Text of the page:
Agricultural Management Affects the Active Rhizosphere Bacterial Community Composition and Nitrification Bay, Guillaume Lee, Conard Chen, Chiliang Mahal, Navreet K. Hofmockel, Kirsten S. Halverson, Larry J.
dc.contributor.department Plant Pathology and Microbiology
dc.contributor.department Ecology, Evolution and Organismal Biology
dc.contributor.department Agronomy
dc.contributor.department Microbiology 2021-12-08T21:38:47Z 2021-12-08T21:38:47Z 2021-09-28
dc.description.abstract Cropping system diversity provides yield benefits that may result from shifts in the composition of root-associated bacterial and fungal communities, which either enhance nutrient availability or limit nutrient loss. We investigated whether temporal diversity of annual cropping systems (four versus two crops in rotation) influences the composition and metabolic activities of root-associated microbial communities in maize at a developmental stage when the peak rate of nitrogen uptake occurs. We monitored total (DNA-based) and potentially active (RNA-based) bacterial communities and total (DNA-based) fungal communities in the soil, rhizosphere, and endosphere. Cropping system diversity strongly influenced the composition of the soil microbial communities, which influenced the recruitment of the resident microbial communities and, in particular, the potentially active rhizosphere and endosphere bacterial communities. The diversified cropping system rhizosphere recruited a more diverse bacterial community (species richness), even though there was little difference in soil species richness between the two cropping systems. In contrast, fungal species richness was greater in the conventional rhizosphere, which was enriched in fungal pathogens; the diversified rhizosphere, however, was enriched in Glomeromycetes. While cropping system influenced endosphere community composition, greater correspondence between DNA- and RNA-based profiles suggests a higher representation of active bacterial populations. Cropping system diversity influenced the composition of ammonia oxidizers, which coincided with diminished potential nitrification activity and gross nitrate production rates, particularly in the rhizosphere. The results of our study suggest that diversified cropping systems shift the composition of the rhizosphere’s active bacterial and total fungal communities, resulting in tighter coupling between plants and microbial processes that influence nitrogen acquisition and retention.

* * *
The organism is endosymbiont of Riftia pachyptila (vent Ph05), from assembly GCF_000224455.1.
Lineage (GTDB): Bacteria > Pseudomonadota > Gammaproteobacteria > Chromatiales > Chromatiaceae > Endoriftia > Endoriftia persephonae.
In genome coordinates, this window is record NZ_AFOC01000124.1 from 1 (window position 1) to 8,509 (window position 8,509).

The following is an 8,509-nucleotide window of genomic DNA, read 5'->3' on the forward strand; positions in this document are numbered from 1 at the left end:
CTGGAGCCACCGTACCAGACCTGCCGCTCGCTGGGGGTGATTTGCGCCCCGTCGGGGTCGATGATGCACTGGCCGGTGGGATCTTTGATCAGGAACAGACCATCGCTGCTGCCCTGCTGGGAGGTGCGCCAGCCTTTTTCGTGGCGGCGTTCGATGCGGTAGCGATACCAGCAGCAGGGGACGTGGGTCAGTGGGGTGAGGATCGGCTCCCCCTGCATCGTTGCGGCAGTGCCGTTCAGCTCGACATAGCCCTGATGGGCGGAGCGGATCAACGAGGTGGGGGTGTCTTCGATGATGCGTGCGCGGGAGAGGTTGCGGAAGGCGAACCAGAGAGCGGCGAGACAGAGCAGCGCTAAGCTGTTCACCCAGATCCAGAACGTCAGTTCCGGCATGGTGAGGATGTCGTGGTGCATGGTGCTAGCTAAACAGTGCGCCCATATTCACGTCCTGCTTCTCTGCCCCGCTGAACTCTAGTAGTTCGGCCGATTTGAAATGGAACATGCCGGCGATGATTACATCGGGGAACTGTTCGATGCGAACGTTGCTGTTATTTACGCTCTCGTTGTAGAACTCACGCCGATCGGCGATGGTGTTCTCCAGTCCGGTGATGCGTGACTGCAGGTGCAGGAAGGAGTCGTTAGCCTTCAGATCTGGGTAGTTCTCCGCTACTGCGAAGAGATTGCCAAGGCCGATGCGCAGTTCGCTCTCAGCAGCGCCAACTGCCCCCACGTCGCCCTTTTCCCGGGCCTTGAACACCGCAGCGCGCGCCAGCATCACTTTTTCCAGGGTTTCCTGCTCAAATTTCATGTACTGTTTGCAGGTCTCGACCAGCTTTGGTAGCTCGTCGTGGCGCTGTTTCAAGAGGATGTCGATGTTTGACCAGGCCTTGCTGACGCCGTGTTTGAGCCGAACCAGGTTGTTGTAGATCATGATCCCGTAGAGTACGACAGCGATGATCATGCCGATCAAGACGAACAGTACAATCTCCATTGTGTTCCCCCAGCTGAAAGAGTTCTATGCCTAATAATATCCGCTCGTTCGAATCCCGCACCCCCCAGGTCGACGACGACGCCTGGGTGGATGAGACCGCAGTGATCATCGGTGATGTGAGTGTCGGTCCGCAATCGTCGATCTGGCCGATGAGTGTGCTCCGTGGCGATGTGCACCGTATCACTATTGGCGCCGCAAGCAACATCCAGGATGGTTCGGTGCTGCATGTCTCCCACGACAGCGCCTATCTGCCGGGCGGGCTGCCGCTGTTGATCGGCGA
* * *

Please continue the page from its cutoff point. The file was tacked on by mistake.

dc.description.comments This article is published as Bay G, Lee C, Chen C, Mahal NK, Castellano MJ, Hofmockel KS, Halverson LJ. 2021. Agricultural management affects the active rhizosphere bacterial community composition and nitrification. mSystems 6: e00651-21. This is an open access article distributed under the terms of the Creative Commons Attribution 4.0 International license.
dc.language.iso en
dc.publisher © 2021 Bay et al.
dc.source.uri *
dc.subject.disciplines DegreeDisciplines::Life Sciences::Agriculture
dc.subject.disciplines DegreeDisciplines::Life Sciences::Microbiology::Environmental Microbiology and Microbial Ecology
dc.subject.disciplines DegreeDisciplines::Life Sciences::Ecology and Evolutionary Biology
dc.subject.disciplines DegreeDisciplines::Life Sciences::Plant Sciences
dc.subject.keywords agricultural management
dc.subject.keywords nitrification
dc.subject.keywords rhizosphere-inhabiting microbes
dc.title Agricultural Management Affects the Active Rhizosphere Bacterial Community Composition and Nitrification
dc.type Article
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